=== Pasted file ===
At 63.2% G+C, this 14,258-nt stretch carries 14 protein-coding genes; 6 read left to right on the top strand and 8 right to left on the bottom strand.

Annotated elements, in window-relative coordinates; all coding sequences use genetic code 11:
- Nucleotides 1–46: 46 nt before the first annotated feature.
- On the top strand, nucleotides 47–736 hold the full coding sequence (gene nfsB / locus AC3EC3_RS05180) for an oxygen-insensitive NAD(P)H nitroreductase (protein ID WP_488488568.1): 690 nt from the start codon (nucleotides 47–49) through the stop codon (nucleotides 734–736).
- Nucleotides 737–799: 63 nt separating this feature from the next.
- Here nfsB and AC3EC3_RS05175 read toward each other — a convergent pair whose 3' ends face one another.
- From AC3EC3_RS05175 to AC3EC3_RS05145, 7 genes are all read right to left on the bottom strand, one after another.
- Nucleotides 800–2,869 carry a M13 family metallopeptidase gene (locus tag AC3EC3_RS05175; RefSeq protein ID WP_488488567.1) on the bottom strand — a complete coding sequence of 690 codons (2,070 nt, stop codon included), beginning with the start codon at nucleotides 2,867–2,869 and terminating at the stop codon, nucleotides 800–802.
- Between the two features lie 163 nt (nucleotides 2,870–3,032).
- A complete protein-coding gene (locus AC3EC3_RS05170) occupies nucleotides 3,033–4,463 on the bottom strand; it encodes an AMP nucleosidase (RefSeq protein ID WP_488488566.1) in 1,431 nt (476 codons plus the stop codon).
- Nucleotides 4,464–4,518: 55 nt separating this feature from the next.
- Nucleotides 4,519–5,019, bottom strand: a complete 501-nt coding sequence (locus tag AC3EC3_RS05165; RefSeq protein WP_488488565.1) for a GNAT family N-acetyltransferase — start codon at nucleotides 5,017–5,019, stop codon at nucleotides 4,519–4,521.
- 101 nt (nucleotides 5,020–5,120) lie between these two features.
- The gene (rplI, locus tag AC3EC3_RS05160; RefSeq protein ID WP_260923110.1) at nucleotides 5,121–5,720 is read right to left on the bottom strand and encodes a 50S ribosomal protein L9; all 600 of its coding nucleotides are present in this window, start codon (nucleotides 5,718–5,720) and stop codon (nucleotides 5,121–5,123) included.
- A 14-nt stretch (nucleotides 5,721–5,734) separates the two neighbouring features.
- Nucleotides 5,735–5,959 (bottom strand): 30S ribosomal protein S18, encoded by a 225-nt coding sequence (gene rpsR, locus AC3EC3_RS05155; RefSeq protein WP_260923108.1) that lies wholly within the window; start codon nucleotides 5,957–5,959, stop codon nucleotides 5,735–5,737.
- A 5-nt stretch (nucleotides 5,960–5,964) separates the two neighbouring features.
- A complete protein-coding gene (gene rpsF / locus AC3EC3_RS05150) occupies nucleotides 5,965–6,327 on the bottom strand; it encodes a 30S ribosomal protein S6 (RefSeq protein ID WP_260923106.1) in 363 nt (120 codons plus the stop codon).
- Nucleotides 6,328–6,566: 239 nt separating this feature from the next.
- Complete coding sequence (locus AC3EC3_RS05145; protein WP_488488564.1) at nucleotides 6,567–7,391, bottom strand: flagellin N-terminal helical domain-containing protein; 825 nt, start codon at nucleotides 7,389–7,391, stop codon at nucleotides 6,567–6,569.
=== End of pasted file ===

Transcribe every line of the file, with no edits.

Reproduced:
At 63.2% G+C, this 14,258-nt stretch carries 14 protein-coding genes; 6 read left to right on the top strand and 8 right to left on the bottom strand.

Annotated elements, in window-relative coordinates; all coding sequences use genetic code 11:
- Nucleotides 1–46: 46 nt before the first annotated feature.
- On the top strand, nucleotides 47–736 hold the full coding sequence (gene nfsB / locus AC3EC3_RS05180) for an oxygen-insensitive NAD(P)H nitroreductase (protein ID WP_488488568.1): 690 nt from the start codon (nucleotides 47–49) through the stop codon (nucleotides 734–736).
- Nucleotides 737–799: 63 nt separating this feature from the next.
- Here nfsB and AC3EC3_RS05175 read toward each other — a convergent pair whose 3' ends face one another.
- From AC3EC3_RS05175 to AC3EC3_RS05145, 7 genes are all read right to left on the bottom strand, one after another.
- Nucleotides 800–2,869 carry a M13 family metallopeptidase gene (locus tag AC3EC3_RS05175; RefSeq protein ID WP_488488567.1) on the bottom strand — a complete coding sequence of 690 codons (2,070 nt, stop codon included), beginning with the start codon at nucleotides 2,867–2,869 and terminating at the stop codon, nucleotides 800–802.
- Between the two features lie 163 nt (nucleotides 2,870–3,032).
- A complete protein-coding gene (locus AC3EC3_RS05170) occupies nucleotides 3,033–4,463 on the bottom strand; it encodes an AMP nucleosidase (RefSeq protein ID WP_488488566.1) in 1,431 nt (476 codons plus the stop codon).
- Nucleotides 4,464–4,518: 55 nt separating this feature from the next.
- Nucleotides 4,519–5,019, bottom strand: a complete 501-nt coding sequence (locus tag AC3EC3_RS05165; RefSeq protein WP_488488565.1) for a GNAT family N-acetyltransferase — start codon at nucleotides 5,017–5,019, stop codon at nucleotides 4,519–4,521.
- 101 nt (nucleotides 5,020–5,120) lie between these two features.
- The gene (rplI, locus tag AC3EC3_RS05160; RefSeq protein ID WP_260923110.1) at nucleotides 5,121–5,720 is read right to left on the bottom strand and encodes a 50S ribosomal protein L9; all 600 of its coding nucleotides are present in this window, start codon (nucleotides 5,718–5,720) and stop codon (nucleotides 5,121–5,123) included.
- A 14-nt stretch (nucleotides 5,721–5,734) separates the two neighbouring features.
- Nucleotides 5,735–5,959 (bottom strand): 30S ribosomal protein S18, encoded by a 225-nt coding sequence (gene rpsR, locus AC3EC3_RS05155; RefSeq protein WP_260923108.1) that lies wholly within the window; start codon nucleotides 5,957–5,959, stop codon nucleotides 5,735–5,737.
- A 5-nt stretch (nucleotides 5,960–5,964) separates the two neighbouring features.
- A complete protein-coding gene (gene rpsF / locus AC3EC3_RS05150) occupies nucleotides 5,965–6,327 on the bottom strand; it encodes a 30S ribosomal protein S6 (RefSeq protein ID WP_260923106.1) in 363 nt (120 codons plus the stop codon).
- Nucleotides 6,328–6,566: 239 nt separating this feature from the next.
- Complete coding sequence (locus AC3EC3_RS05145; protein WP_488488564.1) at nucleotides 6,567–7,391, bottom strand: flagellin N-terminal helical domain-containing protein; 825 nt, start codon at nucleotides 7,389–7,391, stop codon at nucleotides 6,567–6,569.